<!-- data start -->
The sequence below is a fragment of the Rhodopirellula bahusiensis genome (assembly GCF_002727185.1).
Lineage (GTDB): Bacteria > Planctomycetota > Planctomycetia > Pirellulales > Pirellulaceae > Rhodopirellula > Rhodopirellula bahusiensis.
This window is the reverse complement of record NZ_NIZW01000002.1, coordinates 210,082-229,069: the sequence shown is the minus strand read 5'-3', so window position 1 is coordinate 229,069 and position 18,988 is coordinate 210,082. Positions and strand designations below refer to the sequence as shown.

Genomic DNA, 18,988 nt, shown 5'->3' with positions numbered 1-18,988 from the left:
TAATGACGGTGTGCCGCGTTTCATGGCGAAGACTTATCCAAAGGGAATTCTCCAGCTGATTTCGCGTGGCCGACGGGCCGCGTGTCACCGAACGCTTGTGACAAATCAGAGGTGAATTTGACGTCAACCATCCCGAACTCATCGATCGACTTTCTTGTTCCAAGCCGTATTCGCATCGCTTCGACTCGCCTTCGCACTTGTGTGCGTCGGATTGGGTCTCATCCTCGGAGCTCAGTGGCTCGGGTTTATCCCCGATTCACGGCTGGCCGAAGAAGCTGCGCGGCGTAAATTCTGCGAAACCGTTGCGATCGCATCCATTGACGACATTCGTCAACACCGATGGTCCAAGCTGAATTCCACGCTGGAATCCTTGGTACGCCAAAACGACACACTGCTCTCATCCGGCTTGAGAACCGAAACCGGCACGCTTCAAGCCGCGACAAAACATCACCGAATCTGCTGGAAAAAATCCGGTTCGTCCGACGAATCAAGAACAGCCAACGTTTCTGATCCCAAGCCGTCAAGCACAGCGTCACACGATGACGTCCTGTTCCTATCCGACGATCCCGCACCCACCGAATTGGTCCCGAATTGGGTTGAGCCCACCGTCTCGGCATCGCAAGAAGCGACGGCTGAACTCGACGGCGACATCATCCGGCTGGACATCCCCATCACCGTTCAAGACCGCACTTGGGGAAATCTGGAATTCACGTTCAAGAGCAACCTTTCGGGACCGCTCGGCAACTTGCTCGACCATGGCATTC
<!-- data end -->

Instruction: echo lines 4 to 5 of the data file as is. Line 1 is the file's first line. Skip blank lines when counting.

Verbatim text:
Genomic DNA, 18,988 nt, shown 5'->3' with positions numbered 1-18,988 from the left:
TAATGACGGTGTGCCGCGTTTCATGGCGAAGACTTATCCAAAGGGAATTCTCCAGCTGATTTCGCGTGGCCGACGGGCCGCGTGTCACCGAACGCTTGTGACAAATCAGAGGTGAATTTGACGTCAACCATCCCGAACTCATCGATCGACTTTCTTGTTCCAAGCCGTATTCGCATCGCTTCGACTCGCCTTCGCACTTGTGTGCGTCGGATTGGGTCTCATCCTCGGAGCTCAGTGGCTCGGGTTTATCCCCGATTCACGGCTGGCCGAAGAAGCTGCGCGGCGTAAATTCTGCGAAACCGTTGCGATCGCATCCATTGACGACATTCGTCAACACCGATGGTCCAAGCTGAATTCCACGCTGGAATCCTTGGTACGCCAAAACGACACACTGCTCTCATCCGGCTTGAGAACCGAAACCGGCACGCTTCAAGCCGCGACAAAACATCACCGAATCTGCTGGAAAAAATCCGGTTCGTCCGACGAATCAAGAACAGCCAACGTTTCTGATCCCAAGCCGTCAAGCACAGCGTCACACGATGACGTCCTGTTCCTATCCGACGATCCCGCACCCACCGAATTGGTCCCGAATTGGGTTGAGCCCACCGTCTCGGCATCGCAAGAAGCGACGGCTGAACTCGACGGCGACATCATCCGGCTGGACATCCCCATCACCGTTCAAGACCGCACTTGGGGAAATCTGGAATTCACGTTCAAGAGCAACCTTTCGGGACCGCTCGGCAACTTGCTCGACCATGGCATTC